The Amnesty Act, authorizing establishment of an amnesty program from October through November 1984, stated, in pertinent part:
"The amnesty program shall provide that upon written application by any taxpayer and payment by such taxpayer of all taxes due from such taxpayer to the State of Illinois for any taxable period ending prior to July 1, 1983, plus interest equal to 50% of the interest that would have been owed under the law imposing such tax liability, the Department shall not seek to collect any other interest or penalties which may be applicable and the Department shall not seek civil or criminal prosecution for any taxpayer for the period of time for which amnesty has been granted to a taxpayer.
Amnesty shall not be granted to taxpayers who are a party to any . . . civil . . . litigation which is pending in any circuit court . . . for nonpayment, delinquency or fraud in relation to any State tax imposed by any law of the State of Illinois.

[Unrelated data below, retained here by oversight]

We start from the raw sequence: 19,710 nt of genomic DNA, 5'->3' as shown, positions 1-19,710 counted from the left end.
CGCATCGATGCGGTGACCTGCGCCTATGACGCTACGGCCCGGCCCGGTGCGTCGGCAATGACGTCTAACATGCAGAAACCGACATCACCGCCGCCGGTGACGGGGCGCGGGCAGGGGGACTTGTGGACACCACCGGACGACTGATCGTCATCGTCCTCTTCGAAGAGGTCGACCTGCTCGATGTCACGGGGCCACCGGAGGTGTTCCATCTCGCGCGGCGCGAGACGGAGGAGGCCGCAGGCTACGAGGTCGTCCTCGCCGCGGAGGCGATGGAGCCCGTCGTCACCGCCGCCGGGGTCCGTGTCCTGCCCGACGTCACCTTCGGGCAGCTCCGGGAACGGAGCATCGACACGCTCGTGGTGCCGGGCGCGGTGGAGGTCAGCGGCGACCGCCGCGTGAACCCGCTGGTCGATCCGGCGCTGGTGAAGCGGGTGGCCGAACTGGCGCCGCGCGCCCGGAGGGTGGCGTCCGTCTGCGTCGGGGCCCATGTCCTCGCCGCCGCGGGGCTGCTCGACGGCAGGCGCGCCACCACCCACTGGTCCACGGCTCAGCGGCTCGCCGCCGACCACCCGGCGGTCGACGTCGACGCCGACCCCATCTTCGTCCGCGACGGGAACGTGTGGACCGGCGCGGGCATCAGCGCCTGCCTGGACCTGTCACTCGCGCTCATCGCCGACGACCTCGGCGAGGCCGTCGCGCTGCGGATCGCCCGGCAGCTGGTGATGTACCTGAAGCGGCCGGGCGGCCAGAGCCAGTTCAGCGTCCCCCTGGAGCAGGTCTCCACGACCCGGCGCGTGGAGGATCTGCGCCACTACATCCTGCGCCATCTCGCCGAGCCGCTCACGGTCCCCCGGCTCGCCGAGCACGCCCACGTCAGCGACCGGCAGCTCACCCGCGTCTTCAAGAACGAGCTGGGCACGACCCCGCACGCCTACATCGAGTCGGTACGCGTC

The Department shall formulate such regulations as are necessary to implement the provisions of this Act." Pub. Act 83 -- 1428, eff. Oct. 1, 1984, § 3.
In response to the taxpayer's argument that she should be allowed to contest amounts found to be due after taking advantage of the amnesty provisions, the Department asserts that such an interpretation would be contrary to the intent of the Amnesty Act, which was to create finality with regard to the Department's tax assessments. As evidence of this intent, the Department cites the administrative rules promulgated pursuant to the Act, which allow no claims for credit to recover payments made in connection with an amnesty application. The Department asserts, moreover, that the taxpayer, by filing an application for amnesty for the amounts due, made an election of remedies and chose not to avail herself of her statutory right to challenge the assessment under the provisions of the Retailers' Occupation Tax Act.